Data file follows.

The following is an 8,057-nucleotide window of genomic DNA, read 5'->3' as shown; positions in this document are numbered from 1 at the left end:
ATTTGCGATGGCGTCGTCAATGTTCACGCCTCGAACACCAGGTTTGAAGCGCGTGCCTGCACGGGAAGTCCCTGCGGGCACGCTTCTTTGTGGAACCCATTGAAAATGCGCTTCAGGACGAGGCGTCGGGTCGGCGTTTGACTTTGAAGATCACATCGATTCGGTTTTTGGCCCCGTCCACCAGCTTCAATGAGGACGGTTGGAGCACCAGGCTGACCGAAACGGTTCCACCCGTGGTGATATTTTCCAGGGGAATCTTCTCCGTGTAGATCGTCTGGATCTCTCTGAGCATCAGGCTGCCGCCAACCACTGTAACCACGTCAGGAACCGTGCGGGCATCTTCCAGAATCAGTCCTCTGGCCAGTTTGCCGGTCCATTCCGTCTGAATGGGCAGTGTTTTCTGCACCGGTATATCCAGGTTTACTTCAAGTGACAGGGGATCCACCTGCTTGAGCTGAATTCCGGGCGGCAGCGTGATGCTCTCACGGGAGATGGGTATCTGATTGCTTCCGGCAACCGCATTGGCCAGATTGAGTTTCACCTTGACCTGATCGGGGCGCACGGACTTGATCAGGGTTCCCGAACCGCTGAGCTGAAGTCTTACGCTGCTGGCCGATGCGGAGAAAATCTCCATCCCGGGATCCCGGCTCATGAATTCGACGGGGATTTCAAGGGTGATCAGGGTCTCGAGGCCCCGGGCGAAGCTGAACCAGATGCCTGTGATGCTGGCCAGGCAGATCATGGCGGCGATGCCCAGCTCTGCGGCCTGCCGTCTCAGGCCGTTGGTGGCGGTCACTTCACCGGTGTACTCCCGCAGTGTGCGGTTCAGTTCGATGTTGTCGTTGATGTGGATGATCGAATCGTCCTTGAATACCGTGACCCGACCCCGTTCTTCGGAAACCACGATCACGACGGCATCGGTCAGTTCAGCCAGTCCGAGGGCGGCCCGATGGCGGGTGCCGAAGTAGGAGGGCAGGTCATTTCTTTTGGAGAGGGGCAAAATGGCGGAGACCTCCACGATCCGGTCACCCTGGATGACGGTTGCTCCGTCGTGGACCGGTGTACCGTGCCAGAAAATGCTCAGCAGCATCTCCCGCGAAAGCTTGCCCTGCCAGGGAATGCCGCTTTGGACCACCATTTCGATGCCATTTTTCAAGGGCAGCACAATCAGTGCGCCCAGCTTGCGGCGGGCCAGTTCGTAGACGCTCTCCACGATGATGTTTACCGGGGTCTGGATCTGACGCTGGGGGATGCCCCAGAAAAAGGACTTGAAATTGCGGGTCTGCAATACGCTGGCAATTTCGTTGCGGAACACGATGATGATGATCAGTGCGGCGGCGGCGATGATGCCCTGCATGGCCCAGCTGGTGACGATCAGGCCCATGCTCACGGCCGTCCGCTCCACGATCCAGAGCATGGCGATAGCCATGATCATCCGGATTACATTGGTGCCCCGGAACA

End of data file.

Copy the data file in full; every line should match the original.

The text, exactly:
The following is an 8,057-nucleotide window of genomic DNA, read 5'->3' as shown; positions in this document are numbered from 1 at the left end:
ATTTGCGATGGCGTCGTCAATGTTCACGCCTCGAACACCAGGTTTGAAGCGCGTGCCTGCACGGGAAGTCCCTGCGGGCACGCTTCTTTGTGGAACCCATTGAAAATGCGCTTCAGGACGAGGCGTCGGGTCGGCGTTTGACTTTGAAGATCACATCGATTCGGTTTTTGGCCCCGTCCACCAGCTTCAATGAGGACGGTTGGAGCACCAGGCTGACCGAAACGGTTCCACCCGTGGTGATATTTTCCAGGGGAATCTTCTCCGTGTAGATCGTCTGGATCTCTCTGAGCATCAGGCTGCCGCCAACCACTGTAACCACGTCAGGAACCGTGCGGGCATCTTCCAGAATCAGTCCTCTGGCCAGTTTGCCGGTCCATTCCGTCTGAATGGGCAGTGTTTTCTGCACCGGTATATCCAGGTTTACTTCAAGTGACAGGGGATCCACCTGCTTGAGCTGAATTCCGGGCGGCAGCGTGATGCTCTCACGGGAGATGGGTATCTGATTGCTTCCGGCAACCGCATTGGCCAGATTGAGTTTCACCTTGACCTGATCGGGGCGCACGGACTTGATCAGGGTTCCCGAACCGCTGAGCTGAAGTCTTACGCTGCTGGCCGATGCGGAGAAAATCTCCATCCCGGGATCCCGGCTCATGAATTCGACGGGGATTTCAAGGGTGATCAGGGTCTCGAGGCCCCGGGCGAAGCTGAACCAGATGCCTGTGATGCTGGCCAGGCAGATCATGGCGGCGATGCCCAGCTCTGCGGCCTGCCGTCTCAGGCCGTTGGTGGCGGTCACTTCACCGGTGTACTCCCGCAGTGTGCGGTTCAGTTCGATGTTGTCGTTGATGTGGATGATCGAATCGTCCTTGAATACCGTGACCCGACCCCGTTCTTCGGAAACCACGATCACGACGGCATCGGTCAGTTCAGCCAGTCCGAGGGCGGCCCGATGGCGGGTGCCGAAGTAGGAGGGCAGGTCATTTCTTTTGGAGAGGGGCAAAATGGCGGAGACCTCCACGATCCGGTCACCCTGGATGACGGTTGCTCCGTCGTGGACCGGTGTACCGTGCCAGAAAATGCTCAGCAGCATCTCCCGCGAAAGCTTGCCCTGCCAGGGAATGCCGCTTTGGACCACCATTTCGATGCCATTTTTCAAGGGCAGCACAATCAGTGCGCCCAGCTTGCGGCGGGCCAGTTCGTAGACGCTCTCCACGATGATGTTTACCGGGGTCTGGATCTGACGCTGGGGGATGCCCCAGAAAAAGGACTTGAAATTGCGGGTCTGCAATACGCTGGCAATTTCGTTGCGGAACACGATGATGATGATCAGTGCGGCGGCGGCGATGATGCCCTGCATGGCCCAGCTGGTGACGATCAGGCCCATGCTCACGGCCGTCCGCTCCACGATCCAGAGCATGGCGATAGCCATGATCATCCGGATTACATTGGTGCCCCGGAACA